Eurovision has more twists than a soap opera. Yesterday I had a deadline to write an article elsewhere, and tipped The Netherlands for a top three position in this semi-final at a value price, before Douwe Bob’s silent ten seconds fell rather flat in the jury rehearsal. It’s not a positive development, though I don’t believe it will affect qualification.
Russia are hot favourites to win the semi-final, with Armenia clear second favourites. Both offer striking visual and vocal packages, and will be in the final. It’s a very friendly semi for Russia, the routine is peaking at the right time, and I envisage Sergey following up Polina’s semi-final victory last year.
As mentioned before, I felt like The Netherlands offered good prospects at juicy odds to place. Middle-of-the-road entries such as this one often score very well at this stage, when competition for jury points is less fierce. The examples that spring to mind – Sjonni’s Friends, Paradise Oscar, Simon Matthew, Hotel FM – all finished in the top four in their respective semi-finals, arguably with packages not as strong as this one. But the long pause has been awkward and incongruous in an otherwise strong set of performances for the dress rehearsals.
Following the same line of thinking, an alternative to place at a double-digit each-way price has been Iceland. I wasn’t the greatest fan of ‘Hear Them Calling’ in its national final guise. But the way it’s been tweaked for the Eurovision stage is nothing but positive. Greta takes time out from the projection wall to engage with the cameras, looks more relaxed and in better voice than she was in 2012, and the routine works very well with the song.
There’s a bit of competition in the middle of the qualifying places. Cyprus has come together nicely, and was at its strongest for the jury rehearsal last night. I think it’s a highly probable qualifier. I will say the same about Malta, although I don’t think it should be as short as it is to do so. Ira has the pimp slot amongst other things in her favour, despite being lumbered with the uninspired melody of ‘Walk on Water’.
Moving into slightly less confident territory, the Czech Republic should also be placing highly with juries after another strong vocal performance from Gabriela Guncikova last night. She just needs to find the cameras more often, and was keeping her eyes shut too much in this afternoon’s dress rehearsal.
Next up, I’m thinking that Bosnia will also be in the final. In the last two years, Montenegro have marginally qualified with an earnest Balkan number. This year’s Bosnian effort is a little more disjointed, but the country’s diaspora and regional reach is of greater significance. Most of all, it’s a very competent performance in a semi-final that offers plenty of incompetence.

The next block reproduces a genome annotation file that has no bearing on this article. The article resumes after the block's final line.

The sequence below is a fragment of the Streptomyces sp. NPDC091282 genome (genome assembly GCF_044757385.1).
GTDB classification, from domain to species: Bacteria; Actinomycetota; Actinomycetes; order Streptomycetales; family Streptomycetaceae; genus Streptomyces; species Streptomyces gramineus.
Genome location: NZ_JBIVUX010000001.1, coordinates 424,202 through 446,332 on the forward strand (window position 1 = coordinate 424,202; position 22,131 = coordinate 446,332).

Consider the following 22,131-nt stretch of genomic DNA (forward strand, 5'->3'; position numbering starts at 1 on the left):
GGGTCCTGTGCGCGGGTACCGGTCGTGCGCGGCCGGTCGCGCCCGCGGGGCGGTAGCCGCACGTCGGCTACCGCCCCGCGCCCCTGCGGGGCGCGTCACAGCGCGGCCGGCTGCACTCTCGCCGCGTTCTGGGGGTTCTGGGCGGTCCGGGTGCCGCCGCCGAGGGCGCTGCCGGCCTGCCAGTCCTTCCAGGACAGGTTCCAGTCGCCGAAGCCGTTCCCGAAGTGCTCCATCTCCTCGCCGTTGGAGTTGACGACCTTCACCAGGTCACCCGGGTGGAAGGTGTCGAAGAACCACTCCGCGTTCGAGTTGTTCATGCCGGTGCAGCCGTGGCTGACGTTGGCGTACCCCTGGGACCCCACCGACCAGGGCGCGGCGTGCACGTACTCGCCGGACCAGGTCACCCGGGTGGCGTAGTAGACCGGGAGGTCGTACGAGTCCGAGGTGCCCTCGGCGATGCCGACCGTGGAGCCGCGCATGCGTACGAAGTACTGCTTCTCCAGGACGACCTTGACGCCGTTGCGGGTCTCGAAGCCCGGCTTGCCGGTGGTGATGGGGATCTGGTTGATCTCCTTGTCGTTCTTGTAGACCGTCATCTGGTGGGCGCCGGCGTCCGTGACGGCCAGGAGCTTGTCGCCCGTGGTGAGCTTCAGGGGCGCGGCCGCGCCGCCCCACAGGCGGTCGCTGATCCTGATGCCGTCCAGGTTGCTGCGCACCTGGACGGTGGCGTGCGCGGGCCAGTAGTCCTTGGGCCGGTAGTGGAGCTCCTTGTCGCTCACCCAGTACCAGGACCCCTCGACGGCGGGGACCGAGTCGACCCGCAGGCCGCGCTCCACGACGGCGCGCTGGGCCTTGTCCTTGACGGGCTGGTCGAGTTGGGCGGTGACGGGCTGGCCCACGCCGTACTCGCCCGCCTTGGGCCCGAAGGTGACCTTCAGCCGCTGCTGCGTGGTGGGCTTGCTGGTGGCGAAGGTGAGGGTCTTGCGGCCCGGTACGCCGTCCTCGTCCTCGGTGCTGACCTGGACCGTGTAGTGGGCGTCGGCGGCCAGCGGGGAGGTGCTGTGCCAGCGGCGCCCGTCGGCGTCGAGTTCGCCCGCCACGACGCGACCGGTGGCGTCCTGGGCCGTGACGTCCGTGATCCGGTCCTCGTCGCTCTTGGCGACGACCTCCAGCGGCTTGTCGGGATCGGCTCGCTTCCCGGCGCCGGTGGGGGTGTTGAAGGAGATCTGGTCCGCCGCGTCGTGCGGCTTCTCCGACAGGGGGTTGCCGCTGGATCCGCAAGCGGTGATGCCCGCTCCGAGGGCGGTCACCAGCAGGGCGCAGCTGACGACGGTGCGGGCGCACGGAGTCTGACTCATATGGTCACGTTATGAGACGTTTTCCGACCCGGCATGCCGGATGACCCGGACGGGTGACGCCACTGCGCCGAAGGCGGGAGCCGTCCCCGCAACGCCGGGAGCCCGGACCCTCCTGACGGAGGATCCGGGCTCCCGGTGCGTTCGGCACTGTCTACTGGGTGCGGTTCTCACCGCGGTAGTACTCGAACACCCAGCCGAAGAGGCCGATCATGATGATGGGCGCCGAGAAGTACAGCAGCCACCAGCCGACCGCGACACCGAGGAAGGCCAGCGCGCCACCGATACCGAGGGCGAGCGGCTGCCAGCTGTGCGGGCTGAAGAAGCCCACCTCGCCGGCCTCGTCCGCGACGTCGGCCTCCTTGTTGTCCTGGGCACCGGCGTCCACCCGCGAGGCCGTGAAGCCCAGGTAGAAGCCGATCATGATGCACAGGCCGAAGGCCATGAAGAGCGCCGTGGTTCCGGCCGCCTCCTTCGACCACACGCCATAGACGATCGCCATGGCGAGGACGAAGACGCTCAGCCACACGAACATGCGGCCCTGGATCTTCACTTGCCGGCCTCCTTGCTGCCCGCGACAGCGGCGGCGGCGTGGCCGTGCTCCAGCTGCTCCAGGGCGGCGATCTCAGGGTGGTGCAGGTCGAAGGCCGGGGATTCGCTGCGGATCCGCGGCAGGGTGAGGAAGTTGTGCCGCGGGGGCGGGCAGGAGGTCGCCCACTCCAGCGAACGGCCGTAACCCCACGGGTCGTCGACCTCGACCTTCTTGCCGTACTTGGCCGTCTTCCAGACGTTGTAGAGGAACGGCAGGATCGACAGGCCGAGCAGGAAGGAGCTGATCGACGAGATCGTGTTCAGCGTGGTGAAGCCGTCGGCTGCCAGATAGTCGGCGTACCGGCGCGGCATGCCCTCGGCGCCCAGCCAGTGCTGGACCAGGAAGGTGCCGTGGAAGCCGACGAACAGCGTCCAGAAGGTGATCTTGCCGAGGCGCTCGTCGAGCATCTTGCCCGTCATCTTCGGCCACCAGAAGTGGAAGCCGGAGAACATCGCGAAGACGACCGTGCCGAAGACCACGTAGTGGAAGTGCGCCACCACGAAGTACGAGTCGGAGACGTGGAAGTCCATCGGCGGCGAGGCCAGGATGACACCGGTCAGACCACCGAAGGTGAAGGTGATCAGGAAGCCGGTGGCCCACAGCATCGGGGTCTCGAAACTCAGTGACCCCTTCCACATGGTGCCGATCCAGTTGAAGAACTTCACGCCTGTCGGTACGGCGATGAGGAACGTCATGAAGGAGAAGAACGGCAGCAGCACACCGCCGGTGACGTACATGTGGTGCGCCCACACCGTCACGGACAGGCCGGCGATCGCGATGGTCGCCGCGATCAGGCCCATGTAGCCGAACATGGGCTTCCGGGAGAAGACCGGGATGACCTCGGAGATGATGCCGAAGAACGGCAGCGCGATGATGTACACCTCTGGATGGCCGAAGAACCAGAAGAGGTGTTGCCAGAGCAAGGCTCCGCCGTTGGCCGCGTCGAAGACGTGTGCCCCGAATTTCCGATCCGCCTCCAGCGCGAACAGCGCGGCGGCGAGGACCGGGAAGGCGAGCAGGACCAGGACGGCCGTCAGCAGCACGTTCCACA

Eight down, and I feel like we’re moved into borderline territory already, which is an indication that this is a tricky semi-final, more difficult to call than either of last year’s heats. With that in mind, let’s get the biggest also-rans out of the way whilst bearing in mind the ability of Eurovision to shock.
San Marino, Montenegro and Finland top the list, closely followed by Moldova, then Greece. The last-named have a 100% qualifying record, but this year represents a perfect storm of unhelpful song, poor female vocals, bad starting position, and fewer voting allies than usual. As such, ‘Utopian Land’ goes in my NQ pile.
Despite its charm, I’m going to place Austria in that pile too. At this point nearer the borderline, I find myself turning to instinct. My gut has marked this down as a non-qualifier since the national final, on the basis that its repetitive and twee nature goes down better with fans than it does with other televoters, and juries.
To complete my ten qualifiers, that leaves two from four out of Hungary, Croatia, Azerbaijan and Estonia. I am going to make one choice from Hungary and Croatia, because otherwise we have The Netherlands at sixth to perform being the first to qualify. I will go for Hungary as they have come across slightly more strongly all week, even though Nina improved for last night’s jury rehearsal.
The other choice is between Estonia and Azerbaijan, to maintain the “at least four from the last six” pattern that has been the case for every semi-final since 2009. Juri Pootsmann was in better form for last night’s jury rehearsal, but then so was Azerbaijan’s Samra from the very low bar she had set herself in other rehearsals. It was blow to Estonia’s chances and a boost to Azerbaijan’s that the Russian jury result will be allowed to stand, as presumably this will be in Samra’s favour. It may just get Azerbaijan over the line.
All in all, it’s a rather confusing picture, and stakes should bear this in mind. I’ve given an analysis behind my ten qualifiers, but don’t feel like any offer standout value to recommend as a tip. Good luck to everybody chancing the betting market tonight, and keep your comments coming below.